A few weeks ago, I wrote an article called “Why Would You Lie to Your Therapist?” that appears to have hit a nerve with clients and therapists alike.
The article questioned why when you’re paying good money for a therapist you would spend any time lying to them. It was an honest question that psychotherapists sometimes grapple with, especially after seeing a client for awhile and then finding out some really big or important piece of information the client hadn’t previously mentioned. (In many cases, the word “lie” may be implying intent where none exists. Omitting certain information, or simply being unaware of its importance, does not mean a person is intentionally untruthful.)
The responses to that article were both amazing and insightful, providing a plethora of reasons people don’t always fully disclose everything to their therapist. I want to thank my readers for the enlightening conversation. After analyzing the responses, I’ve compiled a list of the ten most common reasons people are not always truthful with their therapists.
- 1. Painful or embarrassing information. Perhaps the most frequently cited reason also is the most obvious: Discussing an issue that is extremely emotionally painful, embarrassing, or shameful is just plain difficult to talk to anyone about. Humans are not intrinsically good at talking about embarrassing things about ourselves or about the way we feel or behave. We hide our shame and our pain from others, and it takes time and effort to go against years of doing so just because we start a psychotherapy relationship.
2. Didn’t know it was important; denial. Another common theme was that it’s not really a lie if a person doesn’t know the information is important or valuable to their progress in therapy. An issue the client believes is irrelevant to therapy may, in fact, be very relevant and important when it’s finally revealed. This may be due to the client’s lack of insight, but it also can be part of the problem itself denial, delusional or false beliefs, or a cognitive distortion, where our minds have convinced us a particular thought is true when it’s not. The person seeking therapy simply may not know or recognize what the “truth” really is, or may not be ready for such a truth to be revealed to them.
3. My therapist will judge me. I caught a lot of flak for suggesting that therapists somehow were above judging their clients. Perhaps I was lost in my idealistic world of therapy professionals, but I still believe that good professionals try not to judge their clients. The fact is, judgment does happen, and sometimes therapists don’t always handle their judgmental attitudes or beliefs in a positive, therapeutic manner.
Some therapists do judge clients for what they tell them in therapy, or dismiss their concerns or emotional responses, and that’s a reason many people hold back in baring their souls in psychotherapy. Some therapists don’t listen when that’s their primary responsibility. Such therapist behavior can lead a person to feeling a lot worse about themselves, when therapy is intended to help a person feel better about themselves. A client often will clam up and stop being truthful (“Everything’s fine!”) because they’ve learned their current therapist simply isn’t going to help them.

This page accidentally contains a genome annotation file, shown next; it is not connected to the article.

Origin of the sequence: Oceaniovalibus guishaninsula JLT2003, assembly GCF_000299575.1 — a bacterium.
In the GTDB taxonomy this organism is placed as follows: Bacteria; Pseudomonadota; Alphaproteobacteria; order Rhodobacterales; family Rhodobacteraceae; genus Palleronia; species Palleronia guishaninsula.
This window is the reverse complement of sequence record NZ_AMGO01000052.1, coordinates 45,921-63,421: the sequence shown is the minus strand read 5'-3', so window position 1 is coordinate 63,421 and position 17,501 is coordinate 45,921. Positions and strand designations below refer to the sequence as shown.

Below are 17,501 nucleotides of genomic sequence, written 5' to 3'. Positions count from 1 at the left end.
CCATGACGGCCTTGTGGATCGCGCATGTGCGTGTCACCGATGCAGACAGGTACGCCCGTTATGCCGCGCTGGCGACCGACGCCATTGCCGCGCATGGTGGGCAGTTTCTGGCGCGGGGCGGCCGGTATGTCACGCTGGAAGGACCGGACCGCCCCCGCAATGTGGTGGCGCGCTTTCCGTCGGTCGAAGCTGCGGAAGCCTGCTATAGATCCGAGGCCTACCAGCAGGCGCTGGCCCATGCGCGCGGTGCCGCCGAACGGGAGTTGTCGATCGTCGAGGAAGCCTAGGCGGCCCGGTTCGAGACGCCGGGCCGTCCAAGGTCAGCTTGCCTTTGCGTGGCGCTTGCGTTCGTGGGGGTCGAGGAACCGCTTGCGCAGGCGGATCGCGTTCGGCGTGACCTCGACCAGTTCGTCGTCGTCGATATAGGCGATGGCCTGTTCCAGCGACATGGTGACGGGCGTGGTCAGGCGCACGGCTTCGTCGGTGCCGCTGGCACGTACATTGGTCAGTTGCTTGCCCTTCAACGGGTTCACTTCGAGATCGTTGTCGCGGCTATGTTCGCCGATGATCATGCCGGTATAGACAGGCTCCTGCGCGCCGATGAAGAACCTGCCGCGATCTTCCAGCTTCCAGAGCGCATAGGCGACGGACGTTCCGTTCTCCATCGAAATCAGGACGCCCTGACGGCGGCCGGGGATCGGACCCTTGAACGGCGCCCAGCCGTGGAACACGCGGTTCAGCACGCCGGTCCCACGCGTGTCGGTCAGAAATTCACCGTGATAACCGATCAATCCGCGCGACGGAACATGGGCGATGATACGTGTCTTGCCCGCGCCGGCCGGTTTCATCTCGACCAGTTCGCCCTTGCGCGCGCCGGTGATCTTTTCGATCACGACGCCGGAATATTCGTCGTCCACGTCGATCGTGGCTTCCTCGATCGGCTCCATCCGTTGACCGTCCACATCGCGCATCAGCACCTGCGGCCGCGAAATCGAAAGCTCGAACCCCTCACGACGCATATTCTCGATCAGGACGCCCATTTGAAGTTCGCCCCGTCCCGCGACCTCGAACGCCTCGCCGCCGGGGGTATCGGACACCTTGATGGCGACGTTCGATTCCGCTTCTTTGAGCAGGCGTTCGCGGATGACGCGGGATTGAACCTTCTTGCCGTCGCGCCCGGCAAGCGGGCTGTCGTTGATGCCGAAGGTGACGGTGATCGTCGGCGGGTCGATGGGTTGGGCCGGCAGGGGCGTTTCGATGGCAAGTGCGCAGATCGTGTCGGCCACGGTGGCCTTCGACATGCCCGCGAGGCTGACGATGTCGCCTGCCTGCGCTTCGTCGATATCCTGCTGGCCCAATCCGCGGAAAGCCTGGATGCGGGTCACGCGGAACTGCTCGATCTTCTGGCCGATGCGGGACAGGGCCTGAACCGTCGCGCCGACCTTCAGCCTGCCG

4. My therapist will report me. Another common fear was of therapists’ status in most states as “mandated reporters.” If people are in danger of harming themselves, others, a senior citizen or a child, therapists must report such behaviors (and, left more to the therapist’s discretion, thoughts) to the appropriate state agency. Such reports then may become part of a central database, meaning clients could be branded for life with a tag such as “suicide risk” or “child abuser” regardless of whether it is a permanent condition. Although such concerns are relatively rare in the context of most people’s reasons for seeking out psychotherapy, it is a legitimate concern.
5. Trust and rapport with your therapist. The therapy process makes for a complex relationship, and one that takes both parties’ time, effort and energy to build. Without a strong rapport and solid trust, people often feel defensive and on guard in psychotherapy and may not share all that they could or should. Trust must be earned, a process that takes time and patience. Clients might withhold information until they felt that trust was in place. If a person doesn’t trust his or her therapist, they’re not going to be willing to share everything with him or her.
6. Lying as coping mechanism. Often, people learn to lie skillfully in order to avoid continued abuse or trauma. Undoing the common use of that coping mechanism will take time, even with a skilled and trusted therapist.
7. It just takes time. Many people pointed out that building that trust and rapport with one’s therapist just takes time. As human, social beings, we’ve learned to wear certain masks that aren’t always easy to let drop just because we should. The therapeutic process is a messy and complex one. Both therapist and client must take the time and make the effort to dig out the truth.
For some people, trust and rapport may not be enough. It may take a long time to be able to talk to a therapist about years of struggle with an experience. There are layers and layers of “truth” and a psychotherapeutic relationship can be both dynamic and complex.